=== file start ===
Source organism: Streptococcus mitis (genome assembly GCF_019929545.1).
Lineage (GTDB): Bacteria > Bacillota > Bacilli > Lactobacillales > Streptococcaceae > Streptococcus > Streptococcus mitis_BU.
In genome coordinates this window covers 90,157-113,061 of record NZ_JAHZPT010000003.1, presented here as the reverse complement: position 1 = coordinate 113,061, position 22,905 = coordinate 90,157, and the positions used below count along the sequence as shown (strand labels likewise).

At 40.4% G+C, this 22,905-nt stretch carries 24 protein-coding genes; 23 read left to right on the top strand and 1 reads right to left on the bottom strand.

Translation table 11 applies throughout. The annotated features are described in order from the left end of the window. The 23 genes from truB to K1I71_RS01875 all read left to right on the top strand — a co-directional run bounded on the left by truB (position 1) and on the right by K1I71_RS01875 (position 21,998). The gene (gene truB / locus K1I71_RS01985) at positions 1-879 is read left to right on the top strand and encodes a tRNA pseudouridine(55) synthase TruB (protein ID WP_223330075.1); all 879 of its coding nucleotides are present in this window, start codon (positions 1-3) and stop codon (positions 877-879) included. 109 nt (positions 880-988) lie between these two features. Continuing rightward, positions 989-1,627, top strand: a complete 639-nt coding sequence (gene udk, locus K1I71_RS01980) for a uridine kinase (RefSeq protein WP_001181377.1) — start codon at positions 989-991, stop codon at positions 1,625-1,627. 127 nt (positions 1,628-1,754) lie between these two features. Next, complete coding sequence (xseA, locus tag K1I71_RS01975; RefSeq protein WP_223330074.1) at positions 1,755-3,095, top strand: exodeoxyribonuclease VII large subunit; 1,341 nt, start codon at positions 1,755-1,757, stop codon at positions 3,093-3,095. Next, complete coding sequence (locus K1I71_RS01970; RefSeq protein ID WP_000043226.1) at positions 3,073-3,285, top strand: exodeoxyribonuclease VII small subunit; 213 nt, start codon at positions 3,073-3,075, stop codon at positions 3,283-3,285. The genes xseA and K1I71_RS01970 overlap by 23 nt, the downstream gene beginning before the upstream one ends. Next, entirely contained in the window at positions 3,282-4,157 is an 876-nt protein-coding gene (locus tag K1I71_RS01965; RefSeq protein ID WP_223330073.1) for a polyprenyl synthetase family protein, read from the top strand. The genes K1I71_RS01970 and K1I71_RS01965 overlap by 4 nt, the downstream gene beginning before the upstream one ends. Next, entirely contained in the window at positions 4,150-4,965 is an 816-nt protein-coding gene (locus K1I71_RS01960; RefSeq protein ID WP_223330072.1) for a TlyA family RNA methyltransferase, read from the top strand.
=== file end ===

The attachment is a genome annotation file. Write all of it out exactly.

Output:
Source organism: Streptococcus mitis (genome assembly GCF_019929545.1).
Lineage (GTDB): Bacteria > Bacillota > Bacilli > Lactobacillales > Streptococcaceae > Streptococcus > Streptococcus mitis_BU.
In genome coordinates this window covers 90,157-113,061 of record NZ_JAHZPT010000003.1, presented here as the reverse complement: position 1 = coordinate 113,061, position 22,905 = coordinate 90,157, and the positions used below count along the sequence as shown (strand labels likewise).

At 40.4% G+C, this 22,905-nt stretch carries 24 protein-coding genes; 23 read left to right on the top strand and 1 reads right to left on the bottom strand.

Translation table 11 applies throughout. The annotated features are described in order from the left end of the window. The 23 genes from truB to K1I71_RS01875 all read left to right on the top strand — a co-directional run bounded on the left by truB (position 1) and on the right by K1I71_RS01875 (position 21,998). The gene (gene truB / locus K1I71_RS01985) at positions 1-879 is read left to right on the top strand and encodes a tRNA pseudouridine(55) synthase TruB (protein ID WP_223330075.1); all 879 of its coding nucleotides are present in this window, start codon (positions 1-3) and stop codon (positions 877-879) included. 109 nt (positions 880-988) lie between these two features. Continuing rightward, positions 989-1,627, top strand: a complete 639-nt coding sequence (gene udk, locus K1I71_RS01980) for a uridine kinase (RefSeq protein WP_001181377.1) — start codon at positions 989-991, stop codon at positions 1,625-1,627. 127 nt (positions 1,628-1,754) lie between these two features. Next, complete coding sequence (xseA, locus tag K1I71_RS01975; RefSeq protein WP_223330074.1) at positions 1,755-3,095, top strand: exodeoxyribonuclease VII large subunit; 1,341 nt, start codon at positions 1,755-1,757, stop codon at positions 3,093-3,095. Next, complete coding sequence (locus K1I71_RS01970; RefSeq protein ID WP_000043226.1) at positions 3,073-3,285, top strand: exodeoxyribonuclease VII small subunit; 213 nt, start codon at positions 3,073-3,075, stop codon at positions 3,283-3,285. The genes xseA and K1I71_RS01970 overlap by 23 nt, the downstream gene beginning before the upstream one ends. Next, entirely contained in the window at positions 3,282-4,157 is an 876-nt protein-coding gene (locus tag K1I71_RS01965; RefSeq protein ID WP_223330073.1) for a polyprenyl synthetase family protein, read from the top strand. The genes K1I71_RS01970 and K1I71_RS01965 overlap by 4 nt, the downstream gene beginning before the upstream one ends. Next, entirely contained in the window at positions 4,150-4,965 is an 816-nt protein-coding gene (locus K1I71_RS01960; RefSeq protein ID WP_223330072.1) for a TlyA family RNA methyltransferase, read from the top strand.